According to the CDC, each year more than 300,000 people undergo total hip replacement surgery, with the vast majority of them being age 45 or older. It is also estimated that approximately 2.5 million people in the United States are living with an artificial hip.Read More >
The shoulder is one of the most complicated parts of your body and has the greatest range of motion out of all your joints. It’s a complex arrangement of bones, ligaments, muscles, and tendons. It allows you to perform daily tasks like brushing your teeth, reaching for something on a shelf, and shooting hoops. Athletes are often more susceptible shoulder injuries, however, it can happen to anyone. In the event of a more serious injury, surgery is often required to repair the damaged tissue. Shoulder injuries that commonly require surgery include:Read More >
An ACL injury could mean serious damage to one of the most important ligaments in your knee, so it’s important to seek treatment from a medical professional and allow enough time for a full recovery before returning to activity. ACL sprains and tears result in pain and swelling, so it is often easy to determine that you have incurred an injury. However, you might not know the extent of the injury until you receive a diagnosis from a professional.Read More >
Conditions such as arthritis, a frozen shoulder, rotator cuff damage, and bursitis can all lead to surgical intervention to help improve range of motion and alleviate pain. Although the end result is typically a better quality of life for the patient, the pre-op process, surgery, and recovery can be challenging for many people, especially if they have never had surgery before. Helping them accelerate shoulder surgery recovery will allow them to return to normal activity more quickly and make the entire experience more comfortable.
Facilitating faster surgery recovery is not only in the best interest of the patient, but it is also beneficial to surgeons, nurses, physical therapists, and all of the other professionals involved in the rehabilitation process. Hospitals benefit from shorter patient stays, doctors and physical therapists receive more referrals after a positive surgical experience, and a recovery with fewer pain medications poses less risk to the entire system.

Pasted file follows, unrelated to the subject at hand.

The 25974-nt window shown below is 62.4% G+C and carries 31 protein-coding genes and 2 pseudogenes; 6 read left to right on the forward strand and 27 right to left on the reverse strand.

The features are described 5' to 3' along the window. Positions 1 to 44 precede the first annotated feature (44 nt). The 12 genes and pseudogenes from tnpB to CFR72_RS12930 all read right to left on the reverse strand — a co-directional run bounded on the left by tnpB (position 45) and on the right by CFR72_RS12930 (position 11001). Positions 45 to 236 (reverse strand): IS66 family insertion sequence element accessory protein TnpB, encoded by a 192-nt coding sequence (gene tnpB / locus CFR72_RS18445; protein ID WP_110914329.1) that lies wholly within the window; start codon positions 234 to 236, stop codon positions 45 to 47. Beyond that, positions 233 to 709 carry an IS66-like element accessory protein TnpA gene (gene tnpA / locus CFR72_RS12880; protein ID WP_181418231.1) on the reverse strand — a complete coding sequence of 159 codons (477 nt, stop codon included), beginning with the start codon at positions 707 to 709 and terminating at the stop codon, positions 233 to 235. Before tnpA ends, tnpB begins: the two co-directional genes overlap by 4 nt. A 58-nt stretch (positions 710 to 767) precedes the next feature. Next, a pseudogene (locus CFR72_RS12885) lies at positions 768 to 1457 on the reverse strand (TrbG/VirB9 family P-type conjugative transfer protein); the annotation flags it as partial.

Although the recovery path varies for every individual, most people experience that same phases as they heal.
Typical MCL Surgery Recovery Timeline
- Phase One - In the first six weeks after MCL surgery, the healing process will rapidly progress. The immediate inflammation after surgery can be controlled with rest, elevation, and cold compression therapy to help manage pain and swelling. As the inflammation subsides, rehabilitation begins to help restore the normal function of the joint. The main focus during these initial weeks is to restore range of motion, build up to weight-bearing activities, and increase strength and flexibility without impacting the surgical repair.
- Phase Two - Six to twelve weeks after surgery, most patients are able to advance rehabilitation to include functional training and sports-specific conditioning exercises. During this time your physical therapist will gradually increase both the duration and the intensity of your rehabilitation sessions to help you safely build muscle and increase flexibility.
- Phase Three - This is when you are ready to return to activity. The length of time it takes to achieve full recovery depends on several factors, including:
- How well your body healed during the first weeks after surgery
- Your physical condition before surgery
- The rehabilitation process during the second phase of recovery
The average recovery time for MCL surgery is about six months, but the full range is from twelve weeks to twelve months at each end of the spectrum.
The early stages of MCL surgery recovery influence the entire healing process. Giving your body the opportunity to heal quickly and thoroughly is the best way to return to activity safely. Using Game Ready's cold compression therapy system after MCL surgery will help you heal more quickly, feel more comfortable, and get back on your feet faster.
Our patented system is proven to be more effective than ice alone, which is why both doctors and athletes rely on Game Ready during MCL surgery recovery. Look for a provider near you if you want to integrate Game Ready into your MCL surgery recovery strategy.
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Tennis elbow results from overuse of muscles in the forearm and hand. Although the injury is common in tennis players, it is not exclusive to them. Anybody can get tennis elbow when the muscles and tendons surrounding the joint become torn or ruptured.